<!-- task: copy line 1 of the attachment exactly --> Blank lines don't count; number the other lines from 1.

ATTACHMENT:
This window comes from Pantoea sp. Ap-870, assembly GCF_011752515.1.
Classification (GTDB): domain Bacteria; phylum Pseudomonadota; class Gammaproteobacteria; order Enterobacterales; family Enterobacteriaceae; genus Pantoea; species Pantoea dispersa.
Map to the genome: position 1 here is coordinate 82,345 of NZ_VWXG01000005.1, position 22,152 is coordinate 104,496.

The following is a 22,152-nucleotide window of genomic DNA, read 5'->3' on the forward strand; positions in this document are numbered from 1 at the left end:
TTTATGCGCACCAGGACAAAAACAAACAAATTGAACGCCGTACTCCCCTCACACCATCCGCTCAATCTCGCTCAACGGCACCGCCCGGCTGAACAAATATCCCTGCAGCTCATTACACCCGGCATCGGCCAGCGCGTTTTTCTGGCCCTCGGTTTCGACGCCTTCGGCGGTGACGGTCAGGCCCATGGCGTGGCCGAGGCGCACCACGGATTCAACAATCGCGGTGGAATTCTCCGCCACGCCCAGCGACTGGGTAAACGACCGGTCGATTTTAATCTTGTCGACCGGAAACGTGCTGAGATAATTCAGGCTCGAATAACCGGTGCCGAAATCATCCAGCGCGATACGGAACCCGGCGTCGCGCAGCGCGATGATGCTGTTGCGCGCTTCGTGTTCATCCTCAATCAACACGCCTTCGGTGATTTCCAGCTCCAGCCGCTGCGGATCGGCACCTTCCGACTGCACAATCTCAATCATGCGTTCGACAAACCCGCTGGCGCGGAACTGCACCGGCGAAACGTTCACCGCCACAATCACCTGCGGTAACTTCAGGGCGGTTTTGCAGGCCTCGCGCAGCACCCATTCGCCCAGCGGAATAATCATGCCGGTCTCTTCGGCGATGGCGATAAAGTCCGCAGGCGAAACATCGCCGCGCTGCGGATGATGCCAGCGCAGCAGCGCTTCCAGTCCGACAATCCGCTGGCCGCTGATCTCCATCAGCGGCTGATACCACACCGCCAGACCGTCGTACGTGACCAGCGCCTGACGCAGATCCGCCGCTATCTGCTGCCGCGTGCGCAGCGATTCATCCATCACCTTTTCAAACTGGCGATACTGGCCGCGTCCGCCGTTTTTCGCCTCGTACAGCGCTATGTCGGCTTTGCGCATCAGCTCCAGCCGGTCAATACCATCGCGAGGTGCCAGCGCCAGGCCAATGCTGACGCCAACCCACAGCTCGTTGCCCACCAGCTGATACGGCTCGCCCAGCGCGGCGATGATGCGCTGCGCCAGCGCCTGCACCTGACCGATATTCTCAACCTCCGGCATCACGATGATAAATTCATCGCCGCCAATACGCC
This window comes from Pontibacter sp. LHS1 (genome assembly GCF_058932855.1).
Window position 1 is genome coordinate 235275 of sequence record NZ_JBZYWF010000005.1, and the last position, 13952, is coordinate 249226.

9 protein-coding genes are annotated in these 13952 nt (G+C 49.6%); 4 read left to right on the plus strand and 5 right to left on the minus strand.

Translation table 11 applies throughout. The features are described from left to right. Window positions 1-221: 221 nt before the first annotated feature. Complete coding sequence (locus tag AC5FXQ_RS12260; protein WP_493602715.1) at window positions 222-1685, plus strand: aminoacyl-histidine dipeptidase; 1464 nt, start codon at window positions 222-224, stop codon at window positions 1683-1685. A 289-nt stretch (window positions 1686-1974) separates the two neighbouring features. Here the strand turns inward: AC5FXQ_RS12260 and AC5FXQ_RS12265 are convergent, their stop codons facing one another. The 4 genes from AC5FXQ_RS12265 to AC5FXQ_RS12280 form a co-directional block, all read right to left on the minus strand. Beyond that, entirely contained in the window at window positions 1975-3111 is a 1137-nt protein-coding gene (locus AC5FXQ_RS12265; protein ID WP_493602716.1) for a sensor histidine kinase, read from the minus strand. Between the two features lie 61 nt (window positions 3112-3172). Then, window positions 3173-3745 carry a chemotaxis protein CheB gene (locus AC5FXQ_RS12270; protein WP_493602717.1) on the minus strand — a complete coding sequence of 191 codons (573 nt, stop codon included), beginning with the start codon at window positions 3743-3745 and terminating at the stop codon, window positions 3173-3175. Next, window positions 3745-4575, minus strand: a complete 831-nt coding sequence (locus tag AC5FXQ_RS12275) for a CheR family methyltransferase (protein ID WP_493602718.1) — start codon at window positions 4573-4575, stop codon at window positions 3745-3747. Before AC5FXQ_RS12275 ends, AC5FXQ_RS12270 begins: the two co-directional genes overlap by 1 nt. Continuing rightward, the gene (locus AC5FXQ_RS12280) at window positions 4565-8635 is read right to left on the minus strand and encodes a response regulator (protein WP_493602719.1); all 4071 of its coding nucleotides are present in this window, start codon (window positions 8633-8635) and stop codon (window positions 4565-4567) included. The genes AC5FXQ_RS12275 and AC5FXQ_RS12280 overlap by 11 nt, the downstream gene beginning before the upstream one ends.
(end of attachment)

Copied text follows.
This window comes from Pantoea sp. Ap-870, assembly GCF_011752515.1.